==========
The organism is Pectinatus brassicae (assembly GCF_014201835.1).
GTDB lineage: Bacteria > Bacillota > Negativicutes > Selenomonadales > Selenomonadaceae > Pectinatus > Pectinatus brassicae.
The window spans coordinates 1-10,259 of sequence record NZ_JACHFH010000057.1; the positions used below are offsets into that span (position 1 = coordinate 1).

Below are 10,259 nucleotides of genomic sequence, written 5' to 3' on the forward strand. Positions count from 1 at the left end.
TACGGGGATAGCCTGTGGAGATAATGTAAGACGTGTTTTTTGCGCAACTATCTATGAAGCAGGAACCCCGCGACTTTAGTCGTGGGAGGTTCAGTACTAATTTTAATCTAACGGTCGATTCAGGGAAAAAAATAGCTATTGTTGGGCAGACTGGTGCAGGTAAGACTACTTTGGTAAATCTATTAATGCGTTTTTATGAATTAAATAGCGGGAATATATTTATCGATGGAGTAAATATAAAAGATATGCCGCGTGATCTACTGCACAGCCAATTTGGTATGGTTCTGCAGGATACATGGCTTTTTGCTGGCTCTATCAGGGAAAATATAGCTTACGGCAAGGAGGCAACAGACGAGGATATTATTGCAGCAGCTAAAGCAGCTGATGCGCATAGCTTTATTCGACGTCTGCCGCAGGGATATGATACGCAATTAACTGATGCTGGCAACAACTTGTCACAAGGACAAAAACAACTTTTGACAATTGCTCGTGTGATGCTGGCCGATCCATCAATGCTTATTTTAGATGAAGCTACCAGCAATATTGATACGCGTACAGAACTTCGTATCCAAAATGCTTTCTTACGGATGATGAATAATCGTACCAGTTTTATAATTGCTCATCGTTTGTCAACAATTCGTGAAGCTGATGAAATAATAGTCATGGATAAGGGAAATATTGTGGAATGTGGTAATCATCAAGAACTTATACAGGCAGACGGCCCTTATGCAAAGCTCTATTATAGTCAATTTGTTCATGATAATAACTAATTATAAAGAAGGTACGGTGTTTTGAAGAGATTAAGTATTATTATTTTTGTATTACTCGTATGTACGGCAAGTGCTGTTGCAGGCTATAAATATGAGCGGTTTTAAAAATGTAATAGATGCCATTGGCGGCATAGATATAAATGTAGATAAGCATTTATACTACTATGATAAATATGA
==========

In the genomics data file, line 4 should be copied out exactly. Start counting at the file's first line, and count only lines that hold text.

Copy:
Below are 10,259 nucleotides of genomic sequence, written 5' to 3' on the forward strand. Positions count from 1 at the left end.